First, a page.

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Windows 7: Has anyone ever read this before...

22 Jun 2010   #21
Kari

 

Welcome Geoff. Nice article, by the way.
My System SpecsSystem Spec
22 Jun 2010   #22
Thorsen

Win7 Home Premium 64x
 
 

Firmware Memory Map

Is this the same as the RAMmap offered by SysInternals? RAMMap
My System SpecsSystem Spec
22 Jun 2010   #23
CarlTR6

Windows 7 Ultimate 32 bit
 
 

Quote   Quote: Originally Posted by stormy13 View Post
A few times,

32bit 4Gb Memory Limit Explained

regarding RAM for 32 bit Operating Systems

Maximum RAM Read on 32 bit systems

and probably a few more that I missed.

Still comes down to you want to use 4 GB or more, use 64 bit.
Spot on. But it is a good article.
My System SpecsSystem Spec
.

22 Jun 2010   #24
Lordbob75

Windows 7 Ultimate x64, Mint 9
 
 

Quote   Quote: Originally Posted by WindowsStar View Post
Quote   Quote: Originally Posted by Lordbob75 View Post
Quote   Quote: Originally Posted by WindowsStar View Post
I know for a fact that Windows can use more that 4GB of memory on 32bit. We have been running Windows 2000 Advanced Server (x86) with 8GB for years. As well as Windows Server 2003 (x86) with 8GB for years. Since most of Windows Server 2003 (x86) = Windows XP Professional (x86) then Windows XP Professional (x86), should be able to access more than 4GB. I do believe this is some sort of Microsoft limitation.

I have no intentions of trying to get a (x86) OS to run more than 4GB, because the plain fact is that a 32bit OS is old and 64bit needs to finally take over, it is a move in the right direction.

Interesting article to read.
But is this possible on a non server architecture (such as Windows 7 Home Premium x32)?

~Lordbob
I would be tempted to say yes. Many of our servers now 10 years old were bleeding edge technology at the time but are only P3 or P4 CPUs non-Xeon. That server technology a few years later became Desktop technology.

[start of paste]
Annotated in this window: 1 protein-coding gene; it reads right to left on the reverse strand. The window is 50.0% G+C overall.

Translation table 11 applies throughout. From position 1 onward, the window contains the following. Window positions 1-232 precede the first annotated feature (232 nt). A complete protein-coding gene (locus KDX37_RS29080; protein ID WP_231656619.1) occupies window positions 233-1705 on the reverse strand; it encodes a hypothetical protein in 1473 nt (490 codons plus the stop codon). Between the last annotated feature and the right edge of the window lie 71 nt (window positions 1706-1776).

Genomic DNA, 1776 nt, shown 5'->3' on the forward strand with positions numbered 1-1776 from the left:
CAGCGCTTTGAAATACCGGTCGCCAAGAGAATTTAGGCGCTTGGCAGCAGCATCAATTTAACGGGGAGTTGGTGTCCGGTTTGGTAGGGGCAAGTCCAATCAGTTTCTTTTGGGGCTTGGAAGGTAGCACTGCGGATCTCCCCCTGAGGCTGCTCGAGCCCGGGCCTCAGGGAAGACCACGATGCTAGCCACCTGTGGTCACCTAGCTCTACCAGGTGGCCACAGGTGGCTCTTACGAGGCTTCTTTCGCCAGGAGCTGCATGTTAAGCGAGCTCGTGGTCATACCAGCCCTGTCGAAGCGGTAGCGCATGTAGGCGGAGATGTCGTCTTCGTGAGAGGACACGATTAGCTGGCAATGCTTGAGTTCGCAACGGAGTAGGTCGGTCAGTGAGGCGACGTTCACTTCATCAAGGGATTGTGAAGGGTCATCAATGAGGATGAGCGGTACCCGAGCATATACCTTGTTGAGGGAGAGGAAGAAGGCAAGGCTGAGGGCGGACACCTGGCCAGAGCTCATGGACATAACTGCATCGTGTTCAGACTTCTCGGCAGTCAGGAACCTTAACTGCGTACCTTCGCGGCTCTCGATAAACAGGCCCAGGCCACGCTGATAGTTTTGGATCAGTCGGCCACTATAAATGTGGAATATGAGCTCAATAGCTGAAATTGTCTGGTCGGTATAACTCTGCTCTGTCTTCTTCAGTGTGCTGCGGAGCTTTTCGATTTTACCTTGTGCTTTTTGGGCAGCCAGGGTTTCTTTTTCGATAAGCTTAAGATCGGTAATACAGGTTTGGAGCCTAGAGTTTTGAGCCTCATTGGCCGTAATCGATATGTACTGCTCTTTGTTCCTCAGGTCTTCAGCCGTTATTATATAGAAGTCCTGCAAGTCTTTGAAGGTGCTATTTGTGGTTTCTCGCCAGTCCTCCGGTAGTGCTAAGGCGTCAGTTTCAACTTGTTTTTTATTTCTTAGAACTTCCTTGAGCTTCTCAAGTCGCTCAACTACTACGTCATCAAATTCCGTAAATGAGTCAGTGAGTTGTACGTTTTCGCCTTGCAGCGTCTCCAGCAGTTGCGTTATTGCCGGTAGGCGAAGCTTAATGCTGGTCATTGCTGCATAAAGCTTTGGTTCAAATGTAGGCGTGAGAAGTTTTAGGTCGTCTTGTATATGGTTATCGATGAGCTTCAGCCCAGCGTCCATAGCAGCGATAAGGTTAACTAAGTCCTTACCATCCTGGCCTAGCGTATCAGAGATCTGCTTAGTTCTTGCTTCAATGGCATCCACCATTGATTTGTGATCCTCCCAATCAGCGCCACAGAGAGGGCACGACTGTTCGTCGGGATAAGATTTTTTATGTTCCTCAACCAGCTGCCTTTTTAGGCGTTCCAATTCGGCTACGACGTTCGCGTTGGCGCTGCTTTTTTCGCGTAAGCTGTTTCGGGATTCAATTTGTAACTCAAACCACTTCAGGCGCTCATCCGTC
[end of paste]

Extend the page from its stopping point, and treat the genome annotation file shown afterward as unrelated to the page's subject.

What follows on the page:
Hmmmm.... I have heard of PAE, but not anything like this.

Quote   Quote: Originally Posted by Thorsen View Post
Quote   Quote: Originally Posted by Geoff Chappell View Post
Quote   Quote: Originally Posted by Lordbob75 View Post
Regardless, he is wrong. For one, he was running a XEON with PAE, which is specially made to break that barrier.
What in the article is made wrong by what you say? And by what logic?

This right here is hillarious...




Welcome to Seven Forums, Geoff
Yeah, what a way to welcome him, right?

Sorry Geoff!

~Lordbob
My System SpecsSystem Spec
22 Jun 2010   #25
Thorsen

Win7 Home Premium 64x
 
 

Oh sorry Lordbob. typing is sometimes without emotional expression and was not meant as sarcasm or as a jab at you.

I felt it was hillarious because of the Author showing up in the Forum, where it was being discussed, to debate your comment. also this: And by what logic?

I was also sincerely welcoming him to SF
My System SpecsSystem Spec
22 Jun 2010   #26
Lordbob75

Windows 7 Ultimate x64, Mint 9
 
 

Quote   Quote: Originally Posted by Thorsen View Post
Oh sorry Lordbob. typing is sometimes without emotional expression and was not meant as sarcasm or as a jab at you.

I felt it was hillarious because of the Author showing up in the Forum, where it was being discussed, to debate your comment. also this: And by what logic?

I was also sincerely welcoming him to SF
I know it wasn't, I was just laughing at myself for doing it in the first place.

~Lordbob
My System SpecsSystem Spec
22 Jun 2010   #27
Geoff Chappell

Windows Vista
 
 

Quote   Quote: Originally Posted by Lordbob75 View Post
His screen shot showed he has an Intel Xeon processor for one. I know that those use a special architecture (I am not 100% sure about all this). They have PAE, which allows more RAM to be used on x32 systems.